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Thank You, MERRY CHRISTMAS, and Publin

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Old Monday 9th December 2019, 21:27   #1
WJC
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Thank You, MERRY CHRISTMAS, and Publin

191208

Thanks, Binastro, Andy, Edmund, Steve, Peter, Jack, Richard, 42za, and others very much guys. The following should rightfully be on the thread Publin started.

Although I didn’t know one could OWN a thread on a public forum, he has stated in HIS post #12 that should I offer anything more, he will complain to “menegment” [sic]. As some of you know, I was thrown off this forum for a time because a couple of whiners—who could read much faster than they could reason—felt I didn’t present myself in the manner THEY would like.

I have always found it odd that even those who are so vociferous about some of my contributions are loath find faults with my facts. One might hope they could justify their complaints with solid data; alas, no.

Since it is getting near Christmas, I would like to make a confession before addressing Publin’s comments.

I love—that’s right love—each person who comes to a binocular forum to learn and share! I have always believed that everyone who draws a breath has a responsibility to leave the planet a better place than he or she found it. There are only a couple of areas in which I can do that—one being optics. No, I didn’t set out to be a know-it-all. But you can’t deal with something every day for over 40 years—and being an epistemophiliac—without picking up more experience concerning it than the “average” opinionated forum user, some of whom seem consumed by the need to have their opinion—wrong or not—accepted by members of that forum.

In so many ways, we are ALL ignorant about so many things. That is just part of the human condition. In those situations, I TRY to teach. Quite often, those folks—as we have seen lately—don’t really WANT to be taught. They are steeped in the notion that these forums are for OPINIONS only and that opinions are just as valuable as facts. I choose to disagree and stand my ground—politically correct or not—to keep a touch of clinical realism in the picture. Some who suffer from ego-rosis, get bent out of shape and challenge me ... or worse.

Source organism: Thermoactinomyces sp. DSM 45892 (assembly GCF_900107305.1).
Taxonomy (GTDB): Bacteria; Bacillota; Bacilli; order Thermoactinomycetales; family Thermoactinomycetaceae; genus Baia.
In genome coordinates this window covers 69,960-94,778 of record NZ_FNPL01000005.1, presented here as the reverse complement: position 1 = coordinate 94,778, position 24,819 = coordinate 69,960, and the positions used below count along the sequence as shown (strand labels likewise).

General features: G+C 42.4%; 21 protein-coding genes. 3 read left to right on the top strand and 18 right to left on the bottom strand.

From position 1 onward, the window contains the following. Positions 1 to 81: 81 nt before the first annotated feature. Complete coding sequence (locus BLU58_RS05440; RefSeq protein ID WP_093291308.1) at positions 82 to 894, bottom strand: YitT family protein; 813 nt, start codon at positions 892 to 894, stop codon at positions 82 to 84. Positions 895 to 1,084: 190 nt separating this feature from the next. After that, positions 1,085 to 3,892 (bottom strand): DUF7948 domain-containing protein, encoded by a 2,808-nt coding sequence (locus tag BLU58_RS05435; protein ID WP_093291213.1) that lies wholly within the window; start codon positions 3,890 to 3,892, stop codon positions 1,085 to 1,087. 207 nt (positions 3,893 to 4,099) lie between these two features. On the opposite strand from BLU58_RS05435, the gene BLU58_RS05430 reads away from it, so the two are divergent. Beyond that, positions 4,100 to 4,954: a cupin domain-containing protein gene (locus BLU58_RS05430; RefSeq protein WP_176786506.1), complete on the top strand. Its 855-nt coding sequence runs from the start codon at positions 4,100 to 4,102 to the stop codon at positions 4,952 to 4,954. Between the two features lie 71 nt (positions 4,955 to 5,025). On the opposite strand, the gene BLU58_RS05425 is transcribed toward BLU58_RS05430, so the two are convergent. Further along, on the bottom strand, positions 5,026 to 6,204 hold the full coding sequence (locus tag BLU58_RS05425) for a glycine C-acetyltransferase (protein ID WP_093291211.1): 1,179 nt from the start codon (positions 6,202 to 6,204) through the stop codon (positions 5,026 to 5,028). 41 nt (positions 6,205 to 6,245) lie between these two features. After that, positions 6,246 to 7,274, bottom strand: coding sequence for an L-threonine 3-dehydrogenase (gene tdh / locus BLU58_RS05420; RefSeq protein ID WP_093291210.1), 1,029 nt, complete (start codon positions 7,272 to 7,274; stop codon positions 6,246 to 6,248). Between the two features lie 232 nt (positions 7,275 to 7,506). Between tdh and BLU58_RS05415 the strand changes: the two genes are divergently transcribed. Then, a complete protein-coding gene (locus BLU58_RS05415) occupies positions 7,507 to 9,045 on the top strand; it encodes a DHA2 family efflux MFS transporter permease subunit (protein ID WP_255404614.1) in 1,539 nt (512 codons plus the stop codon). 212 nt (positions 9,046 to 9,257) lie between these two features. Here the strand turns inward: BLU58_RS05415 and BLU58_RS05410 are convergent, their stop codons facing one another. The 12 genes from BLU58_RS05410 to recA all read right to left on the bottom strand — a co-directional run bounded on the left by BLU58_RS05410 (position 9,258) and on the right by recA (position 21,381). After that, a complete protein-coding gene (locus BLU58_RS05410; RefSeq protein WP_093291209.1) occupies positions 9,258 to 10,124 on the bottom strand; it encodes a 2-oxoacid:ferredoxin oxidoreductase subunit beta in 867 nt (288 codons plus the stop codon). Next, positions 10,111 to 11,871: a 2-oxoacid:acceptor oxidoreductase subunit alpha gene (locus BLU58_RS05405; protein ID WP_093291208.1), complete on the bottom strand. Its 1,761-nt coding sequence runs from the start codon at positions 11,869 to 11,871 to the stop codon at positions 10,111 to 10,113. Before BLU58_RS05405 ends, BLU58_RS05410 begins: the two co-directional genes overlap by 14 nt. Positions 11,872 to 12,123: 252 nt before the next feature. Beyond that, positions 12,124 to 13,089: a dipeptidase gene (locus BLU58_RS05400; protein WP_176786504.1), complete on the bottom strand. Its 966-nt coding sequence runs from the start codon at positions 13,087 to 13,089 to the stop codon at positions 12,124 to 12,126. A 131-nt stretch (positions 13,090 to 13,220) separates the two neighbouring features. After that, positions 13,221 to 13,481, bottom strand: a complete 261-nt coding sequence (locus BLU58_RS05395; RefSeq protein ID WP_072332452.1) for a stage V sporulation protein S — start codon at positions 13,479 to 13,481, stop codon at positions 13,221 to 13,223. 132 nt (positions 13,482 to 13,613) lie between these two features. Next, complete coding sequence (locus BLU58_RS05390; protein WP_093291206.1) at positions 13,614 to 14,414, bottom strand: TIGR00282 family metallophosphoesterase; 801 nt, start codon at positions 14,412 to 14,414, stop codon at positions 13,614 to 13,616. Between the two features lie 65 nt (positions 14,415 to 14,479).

“In matters of style, swim with the stream; in matters of principle, stand like a rock.” — Thomas Jefferson

I don’t stand like a rock, and sometimes get abused, for me. I have been away from the bench for 11 years now and my only goal is to help my neighbor when he gets met with error—sometimes cloaked in lunacy and other times cloaked in misunderstood, but popular, “logic.” My books could largely dispel much of these misnomers. However, if I mention them by name, I get my hand smacked.

Why is this so important to me? It absolutely is not! I have more binoculars than I will ever need, I can’t afford—and don’t need—bragging rights, and, not getting caught up in all this upgrade madness, they will be viable long after I’m not.* I just do what I can to temper the thinking of those who make mountains out of costly and non-productive molehills in so many areas of the hobby.

* Although about 10 years ago, I decided I was going to live forever and ... so far, so good!

— Years of hanging out on these forums, and making my more erudite optical friends think I’m nuts, has taught me that while members with average thinking skills can just ignore my bluster, so many errors of the ardent ultracrepidarian can only be scratched by a 50 megaton approach. So, if any of the newer members have ever been offended by the curmudgeon in my alter ego, PLEASE FORGIVE ME; he only lives to stave off the few who feel the need to stress and promote more than they know, often causing the honest truth-seeker to waste his or her time or money and cause undue confusion or frustration.

Of course, this will affect few members of any bino forum. But some of those errors have grown in popularity and been embellished over the years and cannot be effectively addressed with a politically correct, milquetoast approach. If the civilized approach would do the job, the curmudgeon would have never been born. But in the world of bino forums where opinion is often elevated to fact, experience has taught me that it’s necessary.

Publin has offered a huge example of what I’m up against.